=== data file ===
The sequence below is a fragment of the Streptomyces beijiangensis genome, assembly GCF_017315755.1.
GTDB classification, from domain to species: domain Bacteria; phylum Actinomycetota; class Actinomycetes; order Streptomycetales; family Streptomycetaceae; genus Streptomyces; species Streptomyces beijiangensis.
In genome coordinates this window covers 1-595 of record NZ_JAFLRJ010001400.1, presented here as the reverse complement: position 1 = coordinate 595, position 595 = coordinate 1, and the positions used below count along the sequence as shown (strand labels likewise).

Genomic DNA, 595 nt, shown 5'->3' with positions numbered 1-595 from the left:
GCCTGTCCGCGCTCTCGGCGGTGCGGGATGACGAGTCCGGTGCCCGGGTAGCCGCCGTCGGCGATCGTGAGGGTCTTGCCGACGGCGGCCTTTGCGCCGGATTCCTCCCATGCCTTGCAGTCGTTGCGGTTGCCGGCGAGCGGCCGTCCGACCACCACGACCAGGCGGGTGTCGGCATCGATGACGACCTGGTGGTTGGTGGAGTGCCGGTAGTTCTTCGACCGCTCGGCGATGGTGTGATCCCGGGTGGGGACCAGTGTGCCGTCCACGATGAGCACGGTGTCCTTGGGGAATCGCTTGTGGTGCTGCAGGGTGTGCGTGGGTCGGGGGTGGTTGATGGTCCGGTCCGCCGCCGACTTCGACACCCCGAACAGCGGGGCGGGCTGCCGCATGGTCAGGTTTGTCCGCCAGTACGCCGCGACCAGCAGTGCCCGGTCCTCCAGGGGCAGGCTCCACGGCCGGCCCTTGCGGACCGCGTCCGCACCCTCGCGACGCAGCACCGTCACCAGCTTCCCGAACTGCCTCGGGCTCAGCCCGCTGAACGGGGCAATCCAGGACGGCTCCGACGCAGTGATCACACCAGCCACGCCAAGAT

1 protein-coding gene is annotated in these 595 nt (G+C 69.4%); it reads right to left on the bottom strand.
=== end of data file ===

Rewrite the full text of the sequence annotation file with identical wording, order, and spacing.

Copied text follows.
The sequence below is a fragment of the Streptomyces beijiangensis genome, assembly GCF_017315755.1.
GTDB classification, from domain to species: domain Bacteria; phylum Actinomycetota; class Actinomycetes; order Streptomycetales; family Streptomycetaceae; genus Streptomyces; species Streptomyces beijiangensis.
In genome coordinates this window covers 1-595 of record NZ_JAFLRJ010001400.1, presented here as the reverse complement: position 1 = coordinate 595, position 595 = coordinate 1, and the positions used below count along the sequence as shown (strand labels likewise).

Genomic DNA, 595 nt, shown 5'->3' with positions numbered 1-595 from the left:
GCCTGTCCGCGCTCTCGGCGGTGCGGGATGACGAGTCCGGTGCCCGGGTAGCCGCCGTCGGCGATCGTGAGGGTCTTGCCGACGGCGGCCTTTGCGCCGGATTCCTCCCATGCCTTGCAGTCGTTGCGGTTGCCGGCGAGCGGCCGTCCGACCACCACGACCAGGCGGGTGTCGGCATCGATGACGACCTGGTGGTTGGTGGAGTGCCGGTAGTTCTTCGACCGCTCGGCGATGGTGTGATCCCGGGTGGGGACCAGTGTGCCGTCCACGATGAGCACGGTGTCCTTGGGGAATCGCTTGTGGTGCTGCAGGGTGTGCGTGGGTCGGGGGTGGTTGATGGTCCGGTCCGCCGCCGACTTCGACACCCCGAACAGCGGGGCGGGCTGCCGCATGGTCAGGTTTGTCCGCCAGTACGCCGCGACCAGCAGTGCCCGGTCCTCCAGGGGCAGGCTCCACGGCCGGCCCTTGCGGACCGCGTCCGCACCCTCGCGACGCAGCACCGTCACCAGCTTCCCGAACTGCCTCGGGCTCAGCCCGCTGAACGGGGCAATCCAGGACGGCTCCGACGCAGTGATCACACCAGCCACGCCAAGAT

1 protein-coding gene is annotated in these 595 nt (G+C 69.4%); it reads right to left on the bottom strand.